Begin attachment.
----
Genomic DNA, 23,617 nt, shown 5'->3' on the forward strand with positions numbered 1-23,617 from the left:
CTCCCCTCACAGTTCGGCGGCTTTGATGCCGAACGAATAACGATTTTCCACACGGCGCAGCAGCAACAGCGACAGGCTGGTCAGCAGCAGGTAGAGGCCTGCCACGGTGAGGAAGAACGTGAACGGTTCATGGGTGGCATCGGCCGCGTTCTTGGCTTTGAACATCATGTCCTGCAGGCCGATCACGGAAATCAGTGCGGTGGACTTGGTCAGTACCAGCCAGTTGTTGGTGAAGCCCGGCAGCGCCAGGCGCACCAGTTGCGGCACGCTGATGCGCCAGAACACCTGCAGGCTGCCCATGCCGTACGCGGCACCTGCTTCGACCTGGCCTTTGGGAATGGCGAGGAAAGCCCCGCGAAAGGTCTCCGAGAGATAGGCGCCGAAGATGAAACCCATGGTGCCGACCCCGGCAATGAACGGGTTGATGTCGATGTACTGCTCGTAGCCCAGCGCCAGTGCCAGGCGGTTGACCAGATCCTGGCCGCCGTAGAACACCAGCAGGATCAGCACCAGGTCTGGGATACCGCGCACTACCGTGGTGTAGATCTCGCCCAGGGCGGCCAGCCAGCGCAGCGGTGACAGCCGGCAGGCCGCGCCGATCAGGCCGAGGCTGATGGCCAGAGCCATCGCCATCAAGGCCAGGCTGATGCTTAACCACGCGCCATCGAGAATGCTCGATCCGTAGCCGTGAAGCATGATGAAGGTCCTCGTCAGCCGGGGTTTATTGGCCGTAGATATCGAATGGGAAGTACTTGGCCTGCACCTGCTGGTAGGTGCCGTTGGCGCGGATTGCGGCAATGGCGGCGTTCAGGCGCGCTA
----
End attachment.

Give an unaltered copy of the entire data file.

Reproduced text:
Genomic DNA, 23,617 nt, shown 5'->3' on the forward strand with positions numbered 1-23,617 from the left:
CTCCCCTCACAGTTCGGCGGCTTTGATGCCGAACGAATAACGATTTTCCACACGGCGCAGCAGCAACAGCGACAGGCTGGTCAGCAGCAGGTAGAGGCCTGCCACGGTGAGGAAGAACGTGAACGGTTCATGGGTGGCATCGGCCGCGTTCTTGGCTTTGAACATCATGTCCTGCAGGCCGATCACGGAAATCAGTGCGGTGGACTTGGTCAGTACCAGCCAGTTGTTGGTGAAGCCCGGCAGCGCCAGGCGCACCAGTTGCGGCACGCTGATGCGCCAGAACACCTGCAGGCTGCCCATGCCGTACGCGGCACCTGCTTCGACCTGGCCTTTGGGAATGGCGAGGAAAGCCCCGCGAAAGGTCTCCGAGAGATAGGCGCCGAAGATGAAACCCATGGTGCCGACCCCGGCAATGAACGGGTTGATGTCGATGTACTGCTCGTAGCCCAGCGCCAGTGCCAGGCGGTTGACCAGATCCTGGCCGCCGTAGAACACCAGCAGGATCAGCACCAGGTCTGGGATACCGCGCACTACCGTGGTGTAGATCTCGCCCAGGGCGGCCAGCCAGCGCAGCGGTGACAGCCGGCAGGCCGCGCCGATCAGGCCGAGGCTGATGGCCAGAGCCATCGCCATCAAGGCCAGGCTGATGCTTAACCACGCGCCATCGAGAATGCTCGATCCGTAGCCGTGAAGCATGATGAAGGTCCTCGTCAGCCGGGGTTTATTGGCCGTAGATATCGAATGGGAAGTACTTGGCCTGCACCTGCTGGTAGGTGCCGTTGGCGCGGATTGCGGCAATGGCGGCGTTCAGGCGCGCTA